This past year, UnidosUS launched its first-ever Afro-Latinx Líderes Avanzando Fellowship. The program is geared to first-generation students pursuing their undergraduate, graduate, or doctoral degrees and recent college graduates who identify as Afro-Latinx and are passionate about racial equity and making meaningful change in their campus community, workplace, and beyond. ProgressReport.co is publishing profiles of the participants throughout the spring and summer.
¡Acción! On a video shoot or out community organizing, Annette Raveneau has always kept action at the center of her career. And lately she’s been channeling her experiences as a television correspondent and Latino affairs communications specialist into a quest to understand how her Afro-Latinx identity can be harnessed for policy and advocacy.
Raveneau was born in Panama and raised there until the age of 13, when her family immigrated to South Florida. Coming of age in Miami Beach, her family always insisted that she attend college, but their goals for her future were vague.
“Going to school was important for my family. Graduating wasn’t a translation to that,” Raveneau explains. Struggling with that sense of disconnect and with unclear direction from her academic advisors, Raveneau would spend seven years in community college.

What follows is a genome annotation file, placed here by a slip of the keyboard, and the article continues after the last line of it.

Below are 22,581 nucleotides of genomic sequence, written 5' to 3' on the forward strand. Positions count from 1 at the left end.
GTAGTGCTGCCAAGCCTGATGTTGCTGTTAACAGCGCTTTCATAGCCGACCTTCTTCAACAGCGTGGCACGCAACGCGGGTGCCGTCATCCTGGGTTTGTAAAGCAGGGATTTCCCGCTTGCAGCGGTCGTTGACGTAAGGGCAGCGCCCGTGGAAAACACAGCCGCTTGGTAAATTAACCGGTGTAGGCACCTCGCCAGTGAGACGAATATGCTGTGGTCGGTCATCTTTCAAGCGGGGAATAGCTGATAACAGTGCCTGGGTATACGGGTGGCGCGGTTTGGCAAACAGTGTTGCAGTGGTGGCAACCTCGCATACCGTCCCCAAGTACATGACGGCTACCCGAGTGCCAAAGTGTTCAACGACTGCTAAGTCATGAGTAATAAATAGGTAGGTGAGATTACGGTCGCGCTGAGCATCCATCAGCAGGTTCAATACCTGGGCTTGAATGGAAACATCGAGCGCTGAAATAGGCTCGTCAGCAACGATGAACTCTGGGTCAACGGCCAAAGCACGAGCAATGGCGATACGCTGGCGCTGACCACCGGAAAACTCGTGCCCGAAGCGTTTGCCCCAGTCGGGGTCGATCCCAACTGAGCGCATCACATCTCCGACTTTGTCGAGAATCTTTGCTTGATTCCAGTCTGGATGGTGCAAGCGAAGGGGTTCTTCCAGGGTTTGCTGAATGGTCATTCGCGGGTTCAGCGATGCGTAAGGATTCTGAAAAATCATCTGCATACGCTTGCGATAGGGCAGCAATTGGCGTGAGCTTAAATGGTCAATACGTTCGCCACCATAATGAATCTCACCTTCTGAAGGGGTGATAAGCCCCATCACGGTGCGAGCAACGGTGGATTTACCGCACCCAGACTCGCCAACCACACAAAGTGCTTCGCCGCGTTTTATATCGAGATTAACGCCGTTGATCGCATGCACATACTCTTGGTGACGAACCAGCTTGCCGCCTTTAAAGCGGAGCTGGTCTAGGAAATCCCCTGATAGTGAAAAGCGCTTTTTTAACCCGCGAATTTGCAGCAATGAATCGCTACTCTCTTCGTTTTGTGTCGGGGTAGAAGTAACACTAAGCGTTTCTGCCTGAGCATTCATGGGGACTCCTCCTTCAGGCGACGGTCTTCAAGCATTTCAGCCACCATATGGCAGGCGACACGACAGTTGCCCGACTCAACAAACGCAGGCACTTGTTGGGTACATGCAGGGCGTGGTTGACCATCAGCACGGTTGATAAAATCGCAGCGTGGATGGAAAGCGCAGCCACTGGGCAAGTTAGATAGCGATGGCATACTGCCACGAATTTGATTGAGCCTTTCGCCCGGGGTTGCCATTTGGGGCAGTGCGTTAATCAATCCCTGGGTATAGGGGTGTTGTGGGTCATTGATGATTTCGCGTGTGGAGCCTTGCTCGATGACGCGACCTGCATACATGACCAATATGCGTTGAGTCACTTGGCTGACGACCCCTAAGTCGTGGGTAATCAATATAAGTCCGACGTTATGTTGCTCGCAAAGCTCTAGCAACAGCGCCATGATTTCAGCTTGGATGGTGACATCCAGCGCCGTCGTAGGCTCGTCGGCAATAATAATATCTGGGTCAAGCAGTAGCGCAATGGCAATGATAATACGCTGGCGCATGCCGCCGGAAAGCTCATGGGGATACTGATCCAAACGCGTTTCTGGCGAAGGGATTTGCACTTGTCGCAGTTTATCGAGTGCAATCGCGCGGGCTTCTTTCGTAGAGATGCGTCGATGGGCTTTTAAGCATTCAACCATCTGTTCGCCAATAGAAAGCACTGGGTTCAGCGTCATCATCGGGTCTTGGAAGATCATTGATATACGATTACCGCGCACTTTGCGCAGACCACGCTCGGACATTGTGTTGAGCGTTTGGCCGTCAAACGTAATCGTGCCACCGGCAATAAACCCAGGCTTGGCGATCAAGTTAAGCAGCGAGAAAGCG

Through that labyrinth, however, she became more resourceful and more experimental, attributes she put to good use when Univision producers invited her to audition as an on-camera talent for a sports show called República Deportiva, and months later, as a correspondent for a magazine-style series called Control.
At the time, Raveneau was finishing up her bachelor’s and supporting herself with one part-time job at her mother’s travel agency and another at a restaurant waiting tables. In fact, it was at the restaurant that Univision producers first took notice of Raveneau: she was young, vibrant, and innately curious.
But working as an on-camera correspondent would come with two major challenges: first, on shows like Control, Raveneau might have to try whatever extreme sport her interview was about, even skydiving. Second, she would need to ask her subjects questions—lots of them.
“By actively listening to the person I was interviewing, I would have 10 more questions from that one answer,” Raveneau says.
Raveneau’s on-camera talent caught the attention of Univision producers, who hired her as a television news producer and correspondent. Raveneau rose through the ranks at Univision, even going out on assignment to cover the 2002 FIFA World Cup in South Korea.
From Public Persona to Public Advocate
Around that time, just as Hispanic media was increasing its reach, the wider news industry was faltering. New media production technologies and the rise of the internet made it easier for media outlets to produce the news with fewer people. At the same time, outlets struggled to build up subscriber bases online and charge what they had once charged for advertising.
In this high-pressure climate, competition among correspondents became fierce. While Raveneau says she got a lot of love from a diverse cross section of her Latino audience, the predominantly white Hispanic television executives at Univision never offered her a full-time contract as on-camera talent. Then, as now, Mexicans represented the largest share of U.S. Latino audiences and consumers. Networks hired journalists with Mexican accents who did not appear to have Black or Indigenous heritage.